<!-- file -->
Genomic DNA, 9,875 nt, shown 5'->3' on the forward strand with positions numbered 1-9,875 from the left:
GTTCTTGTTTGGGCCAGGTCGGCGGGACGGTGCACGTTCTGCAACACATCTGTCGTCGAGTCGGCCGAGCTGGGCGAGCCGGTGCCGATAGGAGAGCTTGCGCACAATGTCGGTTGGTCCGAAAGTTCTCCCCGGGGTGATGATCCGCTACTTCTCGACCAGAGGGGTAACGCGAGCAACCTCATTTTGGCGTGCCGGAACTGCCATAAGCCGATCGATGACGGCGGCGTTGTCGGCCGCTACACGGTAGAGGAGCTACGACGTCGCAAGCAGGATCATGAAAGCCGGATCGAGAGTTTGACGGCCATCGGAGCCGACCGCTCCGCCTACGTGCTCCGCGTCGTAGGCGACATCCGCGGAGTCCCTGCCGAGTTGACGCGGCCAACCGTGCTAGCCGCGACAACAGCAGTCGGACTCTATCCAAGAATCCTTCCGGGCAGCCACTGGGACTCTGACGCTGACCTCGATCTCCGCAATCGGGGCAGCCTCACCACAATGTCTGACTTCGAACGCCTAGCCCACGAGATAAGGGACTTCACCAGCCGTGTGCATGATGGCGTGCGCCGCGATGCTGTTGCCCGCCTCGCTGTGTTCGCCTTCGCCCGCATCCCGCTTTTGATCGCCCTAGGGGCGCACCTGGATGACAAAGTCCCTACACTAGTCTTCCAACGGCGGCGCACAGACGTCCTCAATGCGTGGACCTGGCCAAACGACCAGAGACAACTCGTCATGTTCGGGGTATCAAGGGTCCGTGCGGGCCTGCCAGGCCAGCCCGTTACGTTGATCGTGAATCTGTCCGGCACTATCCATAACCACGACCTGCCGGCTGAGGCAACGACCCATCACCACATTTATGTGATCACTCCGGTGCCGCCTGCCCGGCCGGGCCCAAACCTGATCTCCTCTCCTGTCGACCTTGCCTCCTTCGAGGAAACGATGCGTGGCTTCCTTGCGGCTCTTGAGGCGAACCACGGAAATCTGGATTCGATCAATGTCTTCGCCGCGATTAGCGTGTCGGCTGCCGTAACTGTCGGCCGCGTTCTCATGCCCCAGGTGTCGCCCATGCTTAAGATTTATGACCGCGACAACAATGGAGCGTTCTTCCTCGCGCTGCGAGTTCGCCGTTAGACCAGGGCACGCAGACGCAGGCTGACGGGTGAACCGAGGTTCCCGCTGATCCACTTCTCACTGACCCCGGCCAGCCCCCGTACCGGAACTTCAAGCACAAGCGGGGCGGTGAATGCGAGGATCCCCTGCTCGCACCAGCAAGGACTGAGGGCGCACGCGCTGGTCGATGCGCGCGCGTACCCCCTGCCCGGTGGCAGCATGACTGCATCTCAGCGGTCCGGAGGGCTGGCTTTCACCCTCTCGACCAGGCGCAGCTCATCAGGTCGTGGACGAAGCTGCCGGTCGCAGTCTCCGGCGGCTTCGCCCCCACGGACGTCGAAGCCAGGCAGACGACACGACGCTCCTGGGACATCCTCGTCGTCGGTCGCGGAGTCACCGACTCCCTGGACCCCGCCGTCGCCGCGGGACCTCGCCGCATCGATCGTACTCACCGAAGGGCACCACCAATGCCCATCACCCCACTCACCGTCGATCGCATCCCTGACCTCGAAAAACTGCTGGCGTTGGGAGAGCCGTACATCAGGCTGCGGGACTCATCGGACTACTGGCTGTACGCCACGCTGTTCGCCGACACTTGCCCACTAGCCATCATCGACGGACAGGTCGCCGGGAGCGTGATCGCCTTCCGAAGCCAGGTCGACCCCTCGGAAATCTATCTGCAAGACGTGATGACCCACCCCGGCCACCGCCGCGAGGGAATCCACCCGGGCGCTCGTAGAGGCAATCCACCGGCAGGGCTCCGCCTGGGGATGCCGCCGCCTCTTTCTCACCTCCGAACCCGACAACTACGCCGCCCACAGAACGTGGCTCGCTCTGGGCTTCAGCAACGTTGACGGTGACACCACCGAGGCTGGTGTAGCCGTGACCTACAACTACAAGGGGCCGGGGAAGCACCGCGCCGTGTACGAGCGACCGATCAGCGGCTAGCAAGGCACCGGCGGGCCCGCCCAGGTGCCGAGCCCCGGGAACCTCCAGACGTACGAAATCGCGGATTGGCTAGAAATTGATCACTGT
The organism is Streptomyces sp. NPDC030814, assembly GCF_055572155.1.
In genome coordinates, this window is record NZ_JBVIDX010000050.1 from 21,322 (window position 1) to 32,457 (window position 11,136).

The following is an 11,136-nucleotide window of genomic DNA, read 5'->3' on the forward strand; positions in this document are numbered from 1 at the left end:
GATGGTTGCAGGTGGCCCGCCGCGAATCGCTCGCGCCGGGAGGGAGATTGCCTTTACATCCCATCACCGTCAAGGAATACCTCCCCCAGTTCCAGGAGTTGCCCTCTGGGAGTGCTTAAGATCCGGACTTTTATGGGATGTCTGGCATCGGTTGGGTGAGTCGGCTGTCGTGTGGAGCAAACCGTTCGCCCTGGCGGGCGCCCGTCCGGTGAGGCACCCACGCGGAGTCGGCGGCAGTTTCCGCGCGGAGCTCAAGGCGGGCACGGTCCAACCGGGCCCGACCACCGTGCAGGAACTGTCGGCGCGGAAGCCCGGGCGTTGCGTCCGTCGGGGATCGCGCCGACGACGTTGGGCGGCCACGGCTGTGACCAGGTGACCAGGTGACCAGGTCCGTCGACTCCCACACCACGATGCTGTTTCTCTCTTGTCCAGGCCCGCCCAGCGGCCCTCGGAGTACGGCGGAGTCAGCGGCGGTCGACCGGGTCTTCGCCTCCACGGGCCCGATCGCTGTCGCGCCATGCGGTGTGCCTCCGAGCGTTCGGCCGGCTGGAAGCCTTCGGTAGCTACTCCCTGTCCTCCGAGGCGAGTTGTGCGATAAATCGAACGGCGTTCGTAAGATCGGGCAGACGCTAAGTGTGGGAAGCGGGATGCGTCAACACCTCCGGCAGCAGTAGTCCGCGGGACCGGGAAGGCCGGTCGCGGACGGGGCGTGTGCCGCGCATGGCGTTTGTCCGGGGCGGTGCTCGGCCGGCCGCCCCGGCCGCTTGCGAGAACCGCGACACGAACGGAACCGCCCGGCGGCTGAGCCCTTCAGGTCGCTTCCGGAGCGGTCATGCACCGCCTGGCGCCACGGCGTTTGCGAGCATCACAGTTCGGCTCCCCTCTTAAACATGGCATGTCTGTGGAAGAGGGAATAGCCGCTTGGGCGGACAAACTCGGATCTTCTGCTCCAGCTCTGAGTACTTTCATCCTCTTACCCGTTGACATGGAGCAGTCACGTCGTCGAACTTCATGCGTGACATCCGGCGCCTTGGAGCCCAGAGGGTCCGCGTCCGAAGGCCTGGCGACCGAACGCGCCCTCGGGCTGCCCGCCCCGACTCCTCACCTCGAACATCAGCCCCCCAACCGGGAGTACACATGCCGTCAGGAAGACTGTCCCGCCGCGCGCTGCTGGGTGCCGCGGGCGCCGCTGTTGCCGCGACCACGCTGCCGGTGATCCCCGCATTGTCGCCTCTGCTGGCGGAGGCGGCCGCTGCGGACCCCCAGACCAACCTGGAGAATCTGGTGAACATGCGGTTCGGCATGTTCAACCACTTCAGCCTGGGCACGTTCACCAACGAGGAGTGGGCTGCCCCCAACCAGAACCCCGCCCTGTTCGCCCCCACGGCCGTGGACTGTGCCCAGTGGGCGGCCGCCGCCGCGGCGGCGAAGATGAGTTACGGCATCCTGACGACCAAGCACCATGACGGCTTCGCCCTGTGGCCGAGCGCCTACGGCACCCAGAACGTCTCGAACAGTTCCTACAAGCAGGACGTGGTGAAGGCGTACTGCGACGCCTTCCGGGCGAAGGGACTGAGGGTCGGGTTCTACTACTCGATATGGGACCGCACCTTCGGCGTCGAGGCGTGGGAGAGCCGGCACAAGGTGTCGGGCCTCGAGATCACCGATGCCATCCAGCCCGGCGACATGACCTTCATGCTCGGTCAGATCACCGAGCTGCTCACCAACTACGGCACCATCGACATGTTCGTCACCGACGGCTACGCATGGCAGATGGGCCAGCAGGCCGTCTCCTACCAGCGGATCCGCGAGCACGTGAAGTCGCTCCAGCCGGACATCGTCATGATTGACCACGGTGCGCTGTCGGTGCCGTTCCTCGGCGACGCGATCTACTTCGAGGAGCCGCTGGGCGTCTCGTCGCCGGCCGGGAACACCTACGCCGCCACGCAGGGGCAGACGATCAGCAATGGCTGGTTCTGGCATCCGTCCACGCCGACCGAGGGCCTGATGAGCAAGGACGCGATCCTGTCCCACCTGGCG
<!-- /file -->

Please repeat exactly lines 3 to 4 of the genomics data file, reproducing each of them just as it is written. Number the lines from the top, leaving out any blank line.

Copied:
The organism is Streptomyces sp. NPDC030814, assembly GCF_055572155.1.
In genome coordinates, this window is record NZ_JBVIDX010000050.1 from 21,322 (window position 1) to 32,457 (window position 11,136).